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The Three Faces of Eve: Fox Studio Classics

These days, given her relative lack of time spent in front of a camera, it's easy to think of Joanne Woodward as "just" Mrs. Paul Newman. But back in the late '50s, she was a fresh-faced ingénue whose career was made when Judy Garland had to pass on playing a demure Georgia housewife with a major identity crisis. Based on a medical case study about a real woman with multiple personality disorder, The Three Faces of Eve (1957) follows Eve White (Woodward) as she seeks psychiatric help from Dr. Luther (Lee J. Cobb), is diagnosed, and works as hard as she can to get better. The most fascinating part of the film is watching Eve shift between her different identities — initially, shy, biddable wife and mother Eve White and brash, flirtatious party girl Eve Black (a third personality, the composed, gentle Jane, emerges much later). As the movie opens, Eve White is concerned about a spate of headaches and blackouts she's been having; when her husband Ralph (David Wayne) catches her trying to hurt their daughter, Bonnie, the true nature of her affliction begins to reveal itself. Woodward's acting during the scenes in which she shifts between Eves White and Black is amazing; not only does she behave differently depending on which Eve she's playing, but somehow she manages to look different, too. A flip of the hair, a change in posture, a louder laugh; Woodward (who won an Academy Award for her performance) morphs from one woman into the other gracefully and smoothly. Many of these scenes take place in Luther's office, since Eve's relationship with him is the one at the movie's core (Ralph turns out to be less than understanding), and it's Luther who ultimately helps Eve discover the root of her problems. Yes, that climactic scene — along with several others — is a bit melodramatic and over the top, but that has more to do with the filmmaking style of the '50s than anything else. Thanks to Woodward, The Three Faces of Eve remains a compelling, well-acted character study. Fox, which brings the movie to DVD as part of its "Studio Classics" series, presents the film in a good anamorphic transfer (2.35:1) with Dolby 2.0 stereo audio (English and Spanish mono tracks are also available, as are English and Spanish subtitles). Features include a fact-filled commentary by film historian Aubrey Solomon (find out who else besides Garland was initially considered for the role of Eve), vintage newsreel footage of Woodward winning her Oscar, and the trailer. Keep-case.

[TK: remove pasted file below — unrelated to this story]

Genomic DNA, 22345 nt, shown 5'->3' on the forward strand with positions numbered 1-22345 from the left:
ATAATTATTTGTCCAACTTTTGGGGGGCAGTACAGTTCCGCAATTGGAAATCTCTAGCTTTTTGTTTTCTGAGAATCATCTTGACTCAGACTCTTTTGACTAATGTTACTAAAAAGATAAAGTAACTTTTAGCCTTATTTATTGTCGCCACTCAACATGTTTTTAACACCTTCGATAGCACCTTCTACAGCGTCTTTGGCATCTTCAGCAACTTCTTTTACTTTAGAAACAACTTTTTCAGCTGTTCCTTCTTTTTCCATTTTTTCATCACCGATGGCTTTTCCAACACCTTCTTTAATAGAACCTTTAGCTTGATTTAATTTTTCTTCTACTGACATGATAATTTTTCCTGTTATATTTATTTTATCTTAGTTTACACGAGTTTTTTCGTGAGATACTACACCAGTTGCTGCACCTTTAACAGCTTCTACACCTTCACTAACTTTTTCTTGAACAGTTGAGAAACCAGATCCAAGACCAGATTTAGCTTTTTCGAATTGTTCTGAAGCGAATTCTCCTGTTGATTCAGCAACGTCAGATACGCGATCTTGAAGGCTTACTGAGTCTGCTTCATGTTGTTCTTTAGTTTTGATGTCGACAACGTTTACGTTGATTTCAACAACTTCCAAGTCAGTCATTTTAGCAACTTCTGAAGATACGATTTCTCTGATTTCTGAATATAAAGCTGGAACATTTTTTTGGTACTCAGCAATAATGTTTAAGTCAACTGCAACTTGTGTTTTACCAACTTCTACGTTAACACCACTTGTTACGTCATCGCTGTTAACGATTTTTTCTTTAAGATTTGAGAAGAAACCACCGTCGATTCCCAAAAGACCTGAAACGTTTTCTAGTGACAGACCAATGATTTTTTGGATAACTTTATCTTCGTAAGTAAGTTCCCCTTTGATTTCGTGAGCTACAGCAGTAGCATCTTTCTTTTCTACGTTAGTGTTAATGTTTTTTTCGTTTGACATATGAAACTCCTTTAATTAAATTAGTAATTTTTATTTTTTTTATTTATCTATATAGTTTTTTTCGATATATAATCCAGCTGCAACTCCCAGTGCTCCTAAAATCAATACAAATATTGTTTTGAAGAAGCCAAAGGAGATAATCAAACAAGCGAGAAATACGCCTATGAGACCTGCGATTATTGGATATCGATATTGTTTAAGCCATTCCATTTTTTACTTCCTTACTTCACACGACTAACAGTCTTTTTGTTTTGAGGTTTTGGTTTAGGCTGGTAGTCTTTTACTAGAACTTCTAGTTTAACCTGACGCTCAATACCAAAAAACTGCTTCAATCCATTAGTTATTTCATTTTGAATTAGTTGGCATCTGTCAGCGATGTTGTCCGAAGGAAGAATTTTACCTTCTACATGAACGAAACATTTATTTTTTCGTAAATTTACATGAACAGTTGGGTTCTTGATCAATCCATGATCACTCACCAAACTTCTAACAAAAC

—Betsy Bozdech

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